Unrevealed wounds: the mental health of Olympic athletes

by Ridhima Vakkalagadda (’24) | October 11, 2021

Art by Matthew Tran (’23)

Name the most common athletic injury. Ankle sprains? ACL tears? Most of your guesses are probably wrong. The sad truth is that one in three athletes suffers from mental health issues. For the past few months, mental health has been a prominent topic of discussion within the sports community. Naomi Osaka’s famous withdrawal from the French Open sparked new conversations about how athletes are being affected not just physically, but mentally as well. Several famous athletes, including Simone Biles and Michael Phelps, have started to speak out about the pressures they face while they compete. These speeches all led to a drastic change in one of the biggest sporting events in the world: The Olympics.

As the Olympics rolled around in July, the world saw many athletes step down from their events for their mental and physical well-being. Simone Biles’ legendary decision to withdraw from her team event showed millions how vulnerable athletes — even and especially world-renowned ones — were. The gymnast chose to put her health before the title, an incredible decision to make at a competition like the Olympics. However, these issues have been around for years. In an article published by Vogue, Michael Phelps admitted to feeling depressed and suicidal after his fourth Olympics competition. He claimed that people expected him to compartmentalize his issues as an athlete and become a person without any weaknesses. But as society changed and adapted to a global pandemic, sports ideals shifted too.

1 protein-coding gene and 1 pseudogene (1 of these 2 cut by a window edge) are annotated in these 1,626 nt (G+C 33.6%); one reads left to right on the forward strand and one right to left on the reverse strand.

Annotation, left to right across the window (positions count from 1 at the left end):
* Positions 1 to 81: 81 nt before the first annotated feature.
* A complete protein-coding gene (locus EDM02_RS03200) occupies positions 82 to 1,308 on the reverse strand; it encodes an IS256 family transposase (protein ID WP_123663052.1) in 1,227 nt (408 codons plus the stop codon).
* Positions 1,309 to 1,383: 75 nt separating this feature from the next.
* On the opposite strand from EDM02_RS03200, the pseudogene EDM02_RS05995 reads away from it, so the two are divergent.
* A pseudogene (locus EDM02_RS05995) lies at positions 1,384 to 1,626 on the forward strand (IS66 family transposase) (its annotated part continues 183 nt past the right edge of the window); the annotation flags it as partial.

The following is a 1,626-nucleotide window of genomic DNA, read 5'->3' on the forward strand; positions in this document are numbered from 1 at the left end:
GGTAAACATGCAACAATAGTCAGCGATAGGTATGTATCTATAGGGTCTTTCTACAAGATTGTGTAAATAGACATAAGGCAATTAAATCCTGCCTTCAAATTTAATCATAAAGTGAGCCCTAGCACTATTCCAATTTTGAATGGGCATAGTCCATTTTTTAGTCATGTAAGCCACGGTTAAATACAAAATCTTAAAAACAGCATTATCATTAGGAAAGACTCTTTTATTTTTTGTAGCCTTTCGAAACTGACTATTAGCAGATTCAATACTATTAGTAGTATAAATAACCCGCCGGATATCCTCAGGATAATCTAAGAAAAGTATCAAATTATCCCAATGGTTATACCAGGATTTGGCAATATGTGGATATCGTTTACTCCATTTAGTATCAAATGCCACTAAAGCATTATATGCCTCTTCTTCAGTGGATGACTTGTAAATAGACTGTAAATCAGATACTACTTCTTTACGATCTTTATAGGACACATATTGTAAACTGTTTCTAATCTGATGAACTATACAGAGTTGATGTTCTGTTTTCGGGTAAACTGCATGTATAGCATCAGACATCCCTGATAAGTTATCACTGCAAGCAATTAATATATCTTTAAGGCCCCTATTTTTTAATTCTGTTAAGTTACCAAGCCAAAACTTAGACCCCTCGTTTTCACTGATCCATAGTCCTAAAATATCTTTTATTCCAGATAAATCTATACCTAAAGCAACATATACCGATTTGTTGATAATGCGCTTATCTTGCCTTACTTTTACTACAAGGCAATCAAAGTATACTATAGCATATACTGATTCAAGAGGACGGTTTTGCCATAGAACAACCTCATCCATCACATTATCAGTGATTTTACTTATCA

During the Tokyo Olympics, several of these issues had been addressed, and new protocols were added to help the athletes. Tokyo will mark the first time the IOC has guidelines for athletes and their coaches to educate, screen for, and manage mental health issues; the work of independent experts convened on the subject for the first time before these games. Additionally, a mental health hotline, open twenty-four hours a day with more than seventy languages in clinical support, was implemented to help all athletes, including ones who didn’t have their own mental health team. This was a historic moment in Olympic history, considering that mental problems were treated apathetically as Olympic teams expected athletes to withstand the pain and move on. 

Mental health holds potential harm for gradual physical degradation. Athletes hold it in, cope, and try to move past it. But for those on the big stage, if any misstep or any mental lapse were to be noticed, we see their mental health affect them physically. It’s time we follow the footsteps of athletes, making brave steps to destigmatize mental health and understand the extent of this illness. We put importance on things like ACL tears, and ankle sprains; maybe it’s time to look at mental health in a different light.

Categories: Sports

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